May 3, 2020

Three Things I Learned From 100 Package Redesigns

We've crunched a lot of design performance data over the past few months. Here's what we discovered.

By Steve Lamoureux, founder of Designalytics.

Designalytics recently crossed a notable milestone; we analyzed one hundred package redesigns that have been launched to market. Looking across these “in the wild” efforts, we discovered a number of surprising things worth sharing for the education of the CPG and design industries.

For those of you unfamiliar with what we do, Designalytics is effectively the “scanner data of design performance”—that is to say we are an objective, syndicated, data-based feedback loop for CPG brand design performance. We do this so that manufacturers can understand the effectiveness of their designs and what might be holding them back. As part of our “always-on” system, we automatically test new redesigns that have been launched to market across CPG categories. This provides us with a representative sample of redesigns.

Here are the three most surprising discoveries from our first 100 measured redesigns:

#1 - Most redesigns fail

I know. That sucks, right? As a one-time brand manager, I know how much effort and expert opinion goes into a redesign—all the qualitative research, creative briefs, design route exploration, and quantitative validation. All the thoughtful input from brand, design, manufacturing, insights, sales, retailers, executives, roommates, and spouses. Yet, 63% of the redesigns we’ve measured show no improvement in key performance metrics; even worse, 50% don’t perform as well as the original design.  

You might be thinking that consumers favor the familiar. However, consider that nearly 40% of the measured redesigns produced significant design performance improvement across several measures. Further, of the dozen redesigns for which we have analyzed post-redesign sales data, our results consistently align with in-market performance.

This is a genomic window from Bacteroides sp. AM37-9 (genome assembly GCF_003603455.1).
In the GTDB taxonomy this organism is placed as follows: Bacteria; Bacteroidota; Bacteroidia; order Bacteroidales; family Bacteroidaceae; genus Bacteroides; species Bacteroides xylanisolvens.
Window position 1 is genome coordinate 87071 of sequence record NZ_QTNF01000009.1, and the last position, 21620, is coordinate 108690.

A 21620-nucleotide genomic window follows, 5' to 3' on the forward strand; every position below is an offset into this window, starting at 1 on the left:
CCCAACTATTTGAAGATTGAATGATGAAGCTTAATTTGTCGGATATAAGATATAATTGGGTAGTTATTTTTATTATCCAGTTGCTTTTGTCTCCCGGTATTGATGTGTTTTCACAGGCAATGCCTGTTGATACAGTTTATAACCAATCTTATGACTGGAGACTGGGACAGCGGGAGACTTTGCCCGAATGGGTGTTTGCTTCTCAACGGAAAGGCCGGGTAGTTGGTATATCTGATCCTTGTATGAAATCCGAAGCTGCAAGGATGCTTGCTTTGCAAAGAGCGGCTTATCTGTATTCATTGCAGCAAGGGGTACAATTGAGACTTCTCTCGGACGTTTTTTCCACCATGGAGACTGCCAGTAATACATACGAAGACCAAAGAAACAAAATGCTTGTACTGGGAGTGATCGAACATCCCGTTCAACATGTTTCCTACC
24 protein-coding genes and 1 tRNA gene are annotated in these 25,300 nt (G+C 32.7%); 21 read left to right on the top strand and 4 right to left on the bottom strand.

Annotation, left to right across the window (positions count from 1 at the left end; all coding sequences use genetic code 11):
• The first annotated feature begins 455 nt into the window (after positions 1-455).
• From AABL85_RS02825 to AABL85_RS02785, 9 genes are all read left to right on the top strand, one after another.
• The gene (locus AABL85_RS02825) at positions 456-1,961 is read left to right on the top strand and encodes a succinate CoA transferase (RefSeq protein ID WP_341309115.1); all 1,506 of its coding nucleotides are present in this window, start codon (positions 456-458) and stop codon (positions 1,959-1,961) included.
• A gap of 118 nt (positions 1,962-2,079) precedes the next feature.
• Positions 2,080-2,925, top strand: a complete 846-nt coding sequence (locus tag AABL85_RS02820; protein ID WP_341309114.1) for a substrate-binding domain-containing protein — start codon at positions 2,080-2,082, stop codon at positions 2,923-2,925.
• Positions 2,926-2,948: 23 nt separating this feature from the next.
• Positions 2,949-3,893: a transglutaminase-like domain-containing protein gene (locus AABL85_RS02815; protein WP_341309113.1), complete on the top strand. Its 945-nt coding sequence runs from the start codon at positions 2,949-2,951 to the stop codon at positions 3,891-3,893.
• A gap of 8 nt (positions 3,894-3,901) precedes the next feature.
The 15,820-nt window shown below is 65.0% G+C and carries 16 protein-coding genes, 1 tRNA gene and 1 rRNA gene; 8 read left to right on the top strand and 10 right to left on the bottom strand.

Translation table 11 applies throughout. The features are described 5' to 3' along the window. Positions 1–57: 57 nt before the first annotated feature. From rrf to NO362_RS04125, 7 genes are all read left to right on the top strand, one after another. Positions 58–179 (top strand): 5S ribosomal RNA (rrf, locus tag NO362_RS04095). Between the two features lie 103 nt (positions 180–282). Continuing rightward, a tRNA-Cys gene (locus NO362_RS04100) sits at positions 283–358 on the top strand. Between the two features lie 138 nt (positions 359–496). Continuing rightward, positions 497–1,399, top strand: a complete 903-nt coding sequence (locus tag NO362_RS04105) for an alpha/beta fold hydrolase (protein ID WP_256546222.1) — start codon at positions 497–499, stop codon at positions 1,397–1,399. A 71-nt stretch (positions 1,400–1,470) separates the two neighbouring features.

#2 - The secret: communicate important things better

There are a number of design performance metrics to consider with a redesign—standout, findability, communication, mental availability, design resonance, and so on. However, effective communication of key decision drivers in a particular category seems to have a uniquely strong relationship with purchase preference. (Designalytics identifies decision drivers independently through multi-stage choice-driver research.) In fact, in 95% of cases, the design that communicates key drivers most effectively also performs better on purchase preference. In the remaining 5% of cases, redesigns communicate some attributes better than the previous design, and some attributes worse, in roughly equal measure.

#3 - Liking is not the same as buying

Other design performance metrics are less correlated than communication with purchase preference and sales gains. For example, a clear majority of redesigns produce more positive sentiment responses and higher overall resonance scores (i.e., consumer “liking”). In fact, among the redesigns that failed in Designalytics’ testing, resonance still improved for 35% of them. Conversely, 61% of redesigns that were more preferred by consumers saw a decline in resonance.  

That isn’t to say resonance and sentiment aren’t important; they are, but the things we subjectively appreciate about a design aren’t a substitute for effective communication and purchase preference. Given the amount of subjectivity ingrained in the design process—and the absence of reliable design performance data—you can begin to see how the industry produces such a high redesign failure rate. To combat this, we need to keep opinions in check with reliable objective consumer metrics.

How do these discoveries line-up with your experiences? I’m sure you’ve witnessed design misfires in your career—what do you think contributed to such outcomes? Without addressing the system that produces these variable outcomes, I fear that manufacturers will avoid making the investments needed in design performance improvement.

For more data-driven insights and best practices around design performance, check out our report: 16 Data-Driven Ways to Win With Design.